Date of Award
Master of Science
Department of Aeronautics and Astronautics
Marina B. Ruggles-Wrenn, PhD.
The fatigue behavior of an advanced silicon carbide/silicon carbide (SiC/SiC) ceramic matrix composite (CMC) was investigated at 1300 ºC in laboratory air and in steam environments. The composite was manufactured using chemical vapor infiltration (CVI). The composite consisted of an oxidation-inhibited matrix, which was comprised of alternating layers of silicon carbide and boron carbide and was reinforced with laminated Hi-Nicalon™ fibers woven in a plain weave. Fiber preforms had pyrolytic carbon fiber coating with boron carbon overlay applied. Two specimen geometries were evaluated, a dog bone and an hourglass geometry. Tensile stress-strain behavior and tensile properties were evaluated at 1300 ºC. Tension-tension fatigue tests were conducted in both laboratory air and in steam at 1300 ºC at 1.0 Hz with a minimum to maximum stress ratio of R = 0.05. Fatigue behavior was evaluated for a maximum stress of 70-160 MPa in air and in steam environments. Fatigue run-out was defined as 2 x 105 cycles. Strain accumulation with cycles and modulus evolution with cycles were analyzed for each fatigue test. The CMC fatigue performance was affected little by the presence of steam. The fatigue limit was between 80 and 100 MPa. Retained tensile properties were characterized for all specimens that achieved fatigue run-out. Failure surfaces were examined to study composite microstructure as well as damage and failure mechanisms.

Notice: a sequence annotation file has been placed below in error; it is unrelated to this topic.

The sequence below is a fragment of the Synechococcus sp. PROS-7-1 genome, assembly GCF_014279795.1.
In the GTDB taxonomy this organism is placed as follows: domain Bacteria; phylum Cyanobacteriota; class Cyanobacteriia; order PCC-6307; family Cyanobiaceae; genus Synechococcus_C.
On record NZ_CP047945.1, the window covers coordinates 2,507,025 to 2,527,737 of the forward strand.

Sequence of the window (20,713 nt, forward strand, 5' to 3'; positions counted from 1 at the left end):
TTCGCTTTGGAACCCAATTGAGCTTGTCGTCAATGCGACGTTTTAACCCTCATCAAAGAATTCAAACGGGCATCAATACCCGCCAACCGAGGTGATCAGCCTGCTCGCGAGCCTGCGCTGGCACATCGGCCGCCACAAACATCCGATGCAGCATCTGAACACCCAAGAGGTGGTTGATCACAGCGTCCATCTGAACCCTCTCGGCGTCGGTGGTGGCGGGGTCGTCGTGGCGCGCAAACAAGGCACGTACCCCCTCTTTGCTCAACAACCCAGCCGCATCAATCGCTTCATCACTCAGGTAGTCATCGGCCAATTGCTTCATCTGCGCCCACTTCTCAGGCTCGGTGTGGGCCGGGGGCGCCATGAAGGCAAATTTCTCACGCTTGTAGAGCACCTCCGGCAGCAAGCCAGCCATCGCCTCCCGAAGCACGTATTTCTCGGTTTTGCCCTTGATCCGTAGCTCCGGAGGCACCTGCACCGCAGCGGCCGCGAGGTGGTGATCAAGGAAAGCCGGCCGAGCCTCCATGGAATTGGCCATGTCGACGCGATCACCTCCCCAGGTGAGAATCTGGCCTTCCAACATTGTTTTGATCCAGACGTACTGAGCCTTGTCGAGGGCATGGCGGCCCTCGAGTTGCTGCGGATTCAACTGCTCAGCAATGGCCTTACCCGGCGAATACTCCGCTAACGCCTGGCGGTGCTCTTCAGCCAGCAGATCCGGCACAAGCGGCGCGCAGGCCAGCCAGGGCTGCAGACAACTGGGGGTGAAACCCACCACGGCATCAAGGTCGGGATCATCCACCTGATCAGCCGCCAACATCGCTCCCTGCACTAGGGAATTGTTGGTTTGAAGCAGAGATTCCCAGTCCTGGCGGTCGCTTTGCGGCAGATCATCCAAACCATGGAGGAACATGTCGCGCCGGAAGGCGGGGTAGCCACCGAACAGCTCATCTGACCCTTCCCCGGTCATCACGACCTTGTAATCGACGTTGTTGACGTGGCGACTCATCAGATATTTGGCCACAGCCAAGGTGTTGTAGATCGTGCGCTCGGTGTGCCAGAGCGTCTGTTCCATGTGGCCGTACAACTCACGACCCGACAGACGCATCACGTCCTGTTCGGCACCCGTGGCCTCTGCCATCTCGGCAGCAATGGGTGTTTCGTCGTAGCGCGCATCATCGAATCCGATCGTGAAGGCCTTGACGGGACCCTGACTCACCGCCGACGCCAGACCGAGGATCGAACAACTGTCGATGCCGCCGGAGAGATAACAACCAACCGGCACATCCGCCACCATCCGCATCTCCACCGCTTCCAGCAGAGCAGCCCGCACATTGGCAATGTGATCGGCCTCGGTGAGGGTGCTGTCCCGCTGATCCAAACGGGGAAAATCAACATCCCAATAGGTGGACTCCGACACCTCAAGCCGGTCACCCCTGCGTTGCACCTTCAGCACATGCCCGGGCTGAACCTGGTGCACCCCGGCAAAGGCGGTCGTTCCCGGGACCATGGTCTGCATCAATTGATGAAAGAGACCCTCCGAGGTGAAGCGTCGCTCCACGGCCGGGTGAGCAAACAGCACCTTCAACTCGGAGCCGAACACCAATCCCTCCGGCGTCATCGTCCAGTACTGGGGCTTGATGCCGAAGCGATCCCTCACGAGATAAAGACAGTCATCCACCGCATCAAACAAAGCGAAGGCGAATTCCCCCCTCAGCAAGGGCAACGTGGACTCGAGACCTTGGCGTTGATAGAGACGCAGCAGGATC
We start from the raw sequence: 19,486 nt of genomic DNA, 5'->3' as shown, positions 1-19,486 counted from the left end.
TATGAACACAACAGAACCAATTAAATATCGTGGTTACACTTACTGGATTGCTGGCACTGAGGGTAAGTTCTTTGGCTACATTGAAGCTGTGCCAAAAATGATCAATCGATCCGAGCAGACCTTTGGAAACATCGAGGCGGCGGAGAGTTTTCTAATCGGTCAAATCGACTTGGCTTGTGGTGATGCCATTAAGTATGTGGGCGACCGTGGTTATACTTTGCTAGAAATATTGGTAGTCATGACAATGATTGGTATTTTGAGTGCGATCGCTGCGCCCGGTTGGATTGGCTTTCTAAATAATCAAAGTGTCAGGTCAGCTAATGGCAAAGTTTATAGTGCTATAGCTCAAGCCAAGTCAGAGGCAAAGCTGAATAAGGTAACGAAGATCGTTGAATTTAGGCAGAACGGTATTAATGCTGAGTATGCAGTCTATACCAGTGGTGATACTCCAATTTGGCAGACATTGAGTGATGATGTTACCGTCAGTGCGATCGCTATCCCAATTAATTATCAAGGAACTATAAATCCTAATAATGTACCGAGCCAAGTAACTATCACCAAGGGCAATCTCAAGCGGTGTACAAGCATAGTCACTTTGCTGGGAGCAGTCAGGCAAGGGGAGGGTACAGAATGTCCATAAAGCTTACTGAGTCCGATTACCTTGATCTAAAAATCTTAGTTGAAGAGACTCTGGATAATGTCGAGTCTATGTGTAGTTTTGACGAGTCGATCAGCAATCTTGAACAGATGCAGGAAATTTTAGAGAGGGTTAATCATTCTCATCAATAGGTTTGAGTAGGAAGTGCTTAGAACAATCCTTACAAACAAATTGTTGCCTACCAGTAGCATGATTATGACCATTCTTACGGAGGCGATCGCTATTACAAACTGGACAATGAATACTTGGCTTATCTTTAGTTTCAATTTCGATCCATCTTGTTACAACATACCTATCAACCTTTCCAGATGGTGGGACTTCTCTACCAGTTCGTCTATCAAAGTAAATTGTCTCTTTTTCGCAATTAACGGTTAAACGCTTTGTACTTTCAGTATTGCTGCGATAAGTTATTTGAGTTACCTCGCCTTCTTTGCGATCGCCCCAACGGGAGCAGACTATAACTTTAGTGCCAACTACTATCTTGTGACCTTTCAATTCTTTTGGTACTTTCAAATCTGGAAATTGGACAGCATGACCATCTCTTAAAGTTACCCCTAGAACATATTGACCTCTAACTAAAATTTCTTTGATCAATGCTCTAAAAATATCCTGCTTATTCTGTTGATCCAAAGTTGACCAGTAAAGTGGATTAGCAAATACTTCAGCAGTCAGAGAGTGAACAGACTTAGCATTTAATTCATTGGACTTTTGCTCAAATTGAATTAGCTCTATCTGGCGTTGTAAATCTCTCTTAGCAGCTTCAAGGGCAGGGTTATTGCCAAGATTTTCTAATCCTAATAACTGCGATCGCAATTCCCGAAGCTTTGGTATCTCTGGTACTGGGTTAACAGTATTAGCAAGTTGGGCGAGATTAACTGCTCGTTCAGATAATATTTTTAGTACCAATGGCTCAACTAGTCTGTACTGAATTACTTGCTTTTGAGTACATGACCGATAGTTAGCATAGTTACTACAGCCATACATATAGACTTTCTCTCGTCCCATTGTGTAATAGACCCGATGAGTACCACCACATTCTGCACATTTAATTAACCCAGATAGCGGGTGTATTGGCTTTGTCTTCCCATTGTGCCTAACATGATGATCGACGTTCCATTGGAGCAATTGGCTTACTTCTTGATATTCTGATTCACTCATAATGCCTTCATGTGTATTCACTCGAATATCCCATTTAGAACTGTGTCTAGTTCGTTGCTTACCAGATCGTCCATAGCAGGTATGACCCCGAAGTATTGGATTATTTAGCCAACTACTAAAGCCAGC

DTIC Accession Number
Lee, Michael, "Fatigue behavior of an advanced SiC/SiC composite at 1300° C in air and steam" (2016). Theses and Dissertations. 447.